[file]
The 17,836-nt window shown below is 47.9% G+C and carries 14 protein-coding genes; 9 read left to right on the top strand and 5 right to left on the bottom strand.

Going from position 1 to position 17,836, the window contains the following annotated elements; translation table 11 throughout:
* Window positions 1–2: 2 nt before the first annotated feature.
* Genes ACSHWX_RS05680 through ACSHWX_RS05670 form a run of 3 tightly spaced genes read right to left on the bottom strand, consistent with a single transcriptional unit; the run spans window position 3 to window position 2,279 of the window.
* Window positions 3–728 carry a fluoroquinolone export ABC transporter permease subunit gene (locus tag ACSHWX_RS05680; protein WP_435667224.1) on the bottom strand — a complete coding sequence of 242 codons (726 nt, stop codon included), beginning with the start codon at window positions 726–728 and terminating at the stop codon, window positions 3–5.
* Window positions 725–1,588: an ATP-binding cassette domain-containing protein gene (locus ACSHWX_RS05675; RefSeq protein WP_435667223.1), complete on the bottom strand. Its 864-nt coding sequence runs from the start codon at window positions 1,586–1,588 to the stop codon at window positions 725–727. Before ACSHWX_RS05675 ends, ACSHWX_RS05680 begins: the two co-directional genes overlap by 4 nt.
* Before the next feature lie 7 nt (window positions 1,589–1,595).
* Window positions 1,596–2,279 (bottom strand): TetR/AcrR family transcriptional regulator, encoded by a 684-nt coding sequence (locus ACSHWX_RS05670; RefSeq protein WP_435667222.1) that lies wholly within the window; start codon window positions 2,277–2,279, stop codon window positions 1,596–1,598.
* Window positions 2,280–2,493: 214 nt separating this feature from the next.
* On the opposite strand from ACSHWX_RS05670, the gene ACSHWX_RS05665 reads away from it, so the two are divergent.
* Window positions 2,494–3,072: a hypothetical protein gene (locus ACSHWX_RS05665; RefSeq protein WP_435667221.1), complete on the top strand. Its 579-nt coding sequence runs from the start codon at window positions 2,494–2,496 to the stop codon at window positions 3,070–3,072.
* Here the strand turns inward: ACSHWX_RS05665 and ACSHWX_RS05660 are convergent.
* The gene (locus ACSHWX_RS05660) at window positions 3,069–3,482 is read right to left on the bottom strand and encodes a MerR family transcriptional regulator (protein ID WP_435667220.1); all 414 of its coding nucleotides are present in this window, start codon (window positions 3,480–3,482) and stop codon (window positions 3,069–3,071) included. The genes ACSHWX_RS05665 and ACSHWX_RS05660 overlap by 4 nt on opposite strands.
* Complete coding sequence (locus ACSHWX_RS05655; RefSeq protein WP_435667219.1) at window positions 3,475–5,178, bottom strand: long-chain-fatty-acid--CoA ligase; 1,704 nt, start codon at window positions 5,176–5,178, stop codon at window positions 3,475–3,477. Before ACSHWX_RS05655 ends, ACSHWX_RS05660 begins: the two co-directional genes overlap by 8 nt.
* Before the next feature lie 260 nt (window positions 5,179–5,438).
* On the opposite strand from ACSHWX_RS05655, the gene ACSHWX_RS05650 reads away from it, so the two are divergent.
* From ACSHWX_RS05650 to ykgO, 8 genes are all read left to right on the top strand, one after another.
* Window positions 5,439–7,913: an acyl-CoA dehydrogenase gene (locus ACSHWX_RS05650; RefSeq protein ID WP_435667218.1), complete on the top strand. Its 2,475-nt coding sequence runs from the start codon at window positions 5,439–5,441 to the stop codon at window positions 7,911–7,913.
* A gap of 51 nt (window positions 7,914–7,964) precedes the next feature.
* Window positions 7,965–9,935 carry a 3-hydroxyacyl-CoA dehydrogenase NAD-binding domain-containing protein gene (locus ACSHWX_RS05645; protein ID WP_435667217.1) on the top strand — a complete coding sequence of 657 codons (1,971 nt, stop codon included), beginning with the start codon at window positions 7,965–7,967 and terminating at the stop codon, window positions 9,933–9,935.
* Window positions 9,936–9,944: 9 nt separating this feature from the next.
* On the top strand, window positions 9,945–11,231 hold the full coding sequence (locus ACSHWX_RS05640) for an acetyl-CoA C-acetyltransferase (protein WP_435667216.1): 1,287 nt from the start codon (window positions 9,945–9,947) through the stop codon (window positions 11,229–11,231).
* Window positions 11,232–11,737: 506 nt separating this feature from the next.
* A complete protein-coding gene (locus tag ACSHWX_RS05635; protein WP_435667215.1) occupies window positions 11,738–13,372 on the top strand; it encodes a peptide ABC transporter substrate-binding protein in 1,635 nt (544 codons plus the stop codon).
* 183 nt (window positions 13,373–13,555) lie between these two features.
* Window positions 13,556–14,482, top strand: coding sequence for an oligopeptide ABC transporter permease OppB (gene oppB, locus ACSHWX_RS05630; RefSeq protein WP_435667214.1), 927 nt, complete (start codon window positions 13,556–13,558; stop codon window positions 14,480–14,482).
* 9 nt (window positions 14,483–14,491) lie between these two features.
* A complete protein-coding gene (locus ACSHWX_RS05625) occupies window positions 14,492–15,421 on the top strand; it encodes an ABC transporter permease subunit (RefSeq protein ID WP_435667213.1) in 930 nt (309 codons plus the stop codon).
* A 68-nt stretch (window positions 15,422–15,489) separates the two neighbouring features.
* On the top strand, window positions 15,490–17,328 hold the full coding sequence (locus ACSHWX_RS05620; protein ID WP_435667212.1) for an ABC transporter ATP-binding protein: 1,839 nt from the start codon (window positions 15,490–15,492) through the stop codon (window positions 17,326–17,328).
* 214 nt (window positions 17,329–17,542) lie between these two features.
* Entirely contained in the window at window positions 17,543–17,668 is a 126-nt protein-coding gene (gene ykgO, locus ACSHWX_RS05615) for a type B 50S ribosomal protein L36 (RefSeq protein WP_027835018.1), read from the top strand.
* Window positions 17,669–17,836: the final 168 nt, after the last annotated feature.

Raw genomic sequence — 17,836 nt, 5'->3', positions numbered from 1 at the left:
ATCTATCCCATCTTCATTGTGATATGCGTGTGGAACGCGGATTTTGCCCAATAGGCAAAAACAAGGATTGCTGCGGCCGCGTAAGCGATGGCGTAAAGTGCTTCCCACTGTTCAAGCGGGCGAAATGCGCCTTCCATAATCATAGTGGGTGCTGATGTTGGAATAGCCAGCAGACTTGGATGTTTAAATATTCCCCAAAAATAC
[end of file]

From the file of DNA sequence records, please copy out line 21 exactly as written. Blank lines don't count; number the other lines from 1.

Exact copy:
* Window positions 9,936–9,944: 9 nt separating this feature from the next.